Welcome to Bespoke Brunch Reads — a linkfest of the favorite things we read over the past week. The links are mostly market related, but there are some other interesting subjects covered as well. We hope you enjoy the food for thought as a supplement to the research we provide you during the week.

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The Fed

The Federal Reserve Is at the Nexus of the Inflation Debate. Here’s How It Works by Matthew C. Klein (Barron’s)

An excellent explainer on the institutional structure of the Federal Reserve. This is helpful reference material for understanding the basics of how the central bank operates. [Link; paywall]

Chips

Crypto-miners are probably to blame for the graphics-chip shortage (The Economist)

Data and explanation illustrating how the market for graphics processing units are being driven by prices for the cryptocurrency Ethereum over time, contributing to high prices for gamers and other GPU users. [Link; paywall]

Automotive chip suppliers gearing up for output ramp-up by Cage Chao (DigiTimes Asia)

After auto OEMs cancelled orders for chips en masse when COVID hit, production runs were shifted to other customers, creating huge headaches when car companies restarted orders. Now, vendors are restarting shipments, with customers being told they can expect a 30% increase in shipments in the second half. [Link; paywall]

Climate

Tiny Satellites Could Help Warn of the Next Big Hurricane by Meghan Herbst (Wired)

A small constellation of microsatellites will be used to keep an eye on the tropical zone that spawns hurricanes and cyclones which are so threatening to coastal areas in warmer lattitudes. [Link; soft paywall]

SEC Wants More Climate Disclosures. Businesses Are Preparing for a Fight. by Dave Michaels (WSJ)

Efforts to require companies to disclose climate change risks face a number of hurdles, including open questions about what the SEC is actually able to require companies to share with investors. [Link; paywall]

China

American Basketball Pro Spent Eight Months in Secretive China Detention by James T. Areddy (WSJ)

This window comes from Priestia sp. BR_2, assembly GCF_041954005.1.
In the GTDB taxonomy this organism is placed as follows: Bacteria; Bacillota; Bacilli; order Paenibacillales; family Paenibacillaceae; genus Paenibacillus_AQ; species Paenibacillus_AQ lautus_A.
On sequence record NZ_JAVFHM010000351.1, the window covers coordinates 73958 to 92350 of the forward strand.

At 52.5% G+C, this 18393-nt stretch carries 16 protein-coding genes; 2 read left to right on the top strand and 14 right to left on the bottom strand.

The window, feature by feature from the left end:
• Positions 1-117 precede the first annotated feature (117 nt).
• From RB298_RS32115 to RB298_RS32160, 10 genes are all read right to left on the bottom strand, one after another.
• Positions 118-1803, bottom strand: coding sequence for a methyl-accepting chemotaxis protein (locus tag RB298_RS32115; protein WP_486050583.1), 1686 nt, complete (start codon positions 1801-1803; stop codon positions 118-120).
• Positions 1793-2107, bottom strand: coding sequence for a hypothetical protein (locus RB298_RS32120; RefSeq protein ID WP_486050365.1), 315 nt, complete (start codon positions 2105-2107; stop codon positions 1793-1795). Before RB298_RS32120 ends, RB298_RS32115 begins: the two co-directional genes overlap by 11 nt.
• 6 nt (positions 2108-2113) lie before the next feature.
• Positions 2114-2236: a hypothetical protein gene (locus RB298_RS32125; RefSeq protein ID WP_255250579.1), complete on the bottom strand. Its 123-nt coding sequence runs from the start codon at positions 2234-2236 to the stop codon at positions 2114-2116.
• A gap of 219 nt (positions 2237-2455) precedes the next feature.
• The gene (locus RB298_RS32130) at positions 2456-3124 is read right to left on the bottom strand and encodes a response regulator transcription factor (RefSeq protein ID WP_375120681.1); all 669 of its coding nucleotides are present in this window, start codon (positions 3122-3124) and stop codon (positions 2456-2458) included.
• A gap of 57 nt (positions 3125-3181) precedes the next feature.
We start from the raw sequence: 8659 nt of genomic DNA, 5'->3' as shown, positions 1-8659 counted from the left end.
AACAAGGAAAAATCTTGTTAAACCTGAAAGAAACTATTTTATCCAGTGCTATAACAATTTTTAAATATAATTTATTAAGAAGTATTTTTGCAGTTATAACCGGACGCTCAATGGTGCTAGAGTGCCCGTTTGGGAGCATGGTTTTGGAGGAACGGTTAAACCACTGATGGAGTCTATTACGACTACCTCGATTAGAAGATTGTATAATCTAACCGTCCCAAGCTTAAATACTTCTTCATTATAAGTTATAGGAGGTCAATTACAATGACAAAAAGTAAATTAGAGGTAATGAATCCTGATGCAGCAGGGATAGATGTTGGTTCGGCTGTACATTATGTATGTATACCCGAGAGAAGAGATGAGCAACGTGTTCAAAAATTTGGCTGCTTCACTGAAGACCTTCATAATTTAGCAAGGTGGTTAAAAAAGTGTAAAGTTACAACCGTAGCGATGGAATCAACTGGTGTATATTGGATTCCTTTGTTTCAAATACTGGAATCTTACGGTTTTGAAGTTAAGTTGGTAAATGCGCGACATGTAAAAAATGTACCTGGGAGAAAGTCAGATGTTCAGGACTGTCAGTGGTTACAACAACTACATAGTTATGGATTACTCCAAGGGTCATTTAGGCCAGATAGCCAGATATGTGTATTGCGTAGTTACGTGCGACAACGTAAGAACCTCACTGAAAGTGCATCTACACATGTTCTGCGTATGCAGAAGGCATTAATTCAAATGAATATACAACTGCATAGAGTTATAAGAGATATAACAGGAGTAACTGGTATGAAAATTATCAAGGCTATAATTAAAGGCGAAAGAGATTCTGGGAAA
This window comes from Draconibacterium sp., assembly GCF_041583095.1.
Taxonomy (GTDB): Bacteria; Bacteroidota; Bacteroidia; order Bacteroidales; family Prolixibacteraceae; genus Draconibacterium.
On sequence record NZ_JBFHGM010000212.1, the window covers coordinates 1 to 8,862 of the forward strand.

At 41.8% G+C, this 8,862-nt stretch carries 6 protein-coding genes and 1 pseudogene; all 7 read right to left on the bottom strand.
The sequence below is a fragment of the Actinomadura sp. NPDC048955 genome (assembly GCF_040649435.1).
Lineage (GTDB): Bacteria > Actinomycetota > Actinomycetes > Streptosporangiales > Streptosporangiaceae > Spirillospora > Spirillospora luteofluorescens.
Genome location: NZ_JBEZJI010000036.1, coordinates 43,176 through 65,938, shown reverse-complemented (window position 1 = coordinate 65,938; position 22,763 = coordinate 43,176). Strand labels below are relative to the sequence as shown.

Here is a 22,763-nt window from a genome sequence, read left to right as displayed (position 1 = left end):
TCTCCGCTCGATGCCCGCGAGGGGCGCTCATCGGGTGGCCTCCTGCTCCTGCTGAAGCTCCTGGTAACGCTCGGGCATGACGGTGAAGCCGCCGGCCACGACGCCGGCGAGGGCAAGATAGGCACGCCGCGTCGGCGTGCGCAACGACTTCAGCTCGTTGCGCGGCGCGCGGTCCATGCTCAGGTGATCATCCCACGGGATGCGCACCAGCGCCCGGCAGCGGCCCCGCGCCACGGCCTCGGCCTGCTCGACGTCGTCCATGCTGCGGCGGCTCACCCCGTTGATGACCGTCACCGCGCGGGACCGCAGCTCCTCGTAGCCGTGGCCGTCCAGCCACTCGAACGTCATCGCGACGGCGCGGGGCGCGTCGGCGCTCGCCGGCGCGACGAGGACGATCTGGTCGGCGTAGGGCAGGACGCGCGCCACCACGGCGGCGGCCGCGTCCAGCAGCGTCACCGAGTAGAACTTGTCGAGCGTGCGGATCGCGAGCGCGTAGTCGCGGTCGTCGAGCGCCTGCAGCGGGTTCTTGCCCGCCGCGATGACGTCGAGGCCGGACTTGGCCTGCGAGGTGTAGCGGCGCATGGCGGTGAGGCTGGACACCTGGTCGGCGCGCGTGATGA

After being implicated in the death of a man, an American basketball pro spent 8 months in a Chinese detention facility that left him 40 pounds lighter. The case sheds critical light on the practice of residential detention in China. [Link; paywall]

Chinese Port Logjam Threatens Christmas Shipping Rush by Costas Paris (WSJ)

A COVID outbreak in the Yantian port in southern China has led to 50 container ships and more than 350,000 containers stranded in a backlog that has wreaked havoc on logistics for companies of all kinds. [Link; paywall]

‘Dragon Man’ Skull Discovery in China Tells Story of Unknown Human Ancestor by Robert Lee Hotz (WSJ)

In 1933, a farmer stashed a human skull in a well to keep it safe from invading Japanese forces. A study of the skull published this week suggests that near-human ancestors were resident in China 146,000 years ago. [Link; paywall]

Complex Systems

Stewardship of global collective behavior by Joseph B. Bak-Coleman et al (PNAS)

An effort to grapple with what the shift to algorithm-driven social media has meant for social stability; the authors focus on factors including scale and incentives, with social media networks operating with global reach and focusing on amplification of attention and engagement rather than accuracy. [Link]

History

“We believe in making treason odious:” U.S. Veterans of the Civil War Attack the Lost Cause (Angry Staff Officer)

The history of how Union veterans reacted to the rise of the Lost Cause ideology which did so much to flatter the treason of slave states against the United States during the Civil War. [Link]

EVs

Confessions Of A Sidewalk Charger by Joe Wachunas (CleanTechnica)

While it’s certainly possible and legal to charge your street-parked electric vehicle using an extension cord, sidewalk charging is safer and more effective with a proper installation. [Link]

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Have a great weekend!

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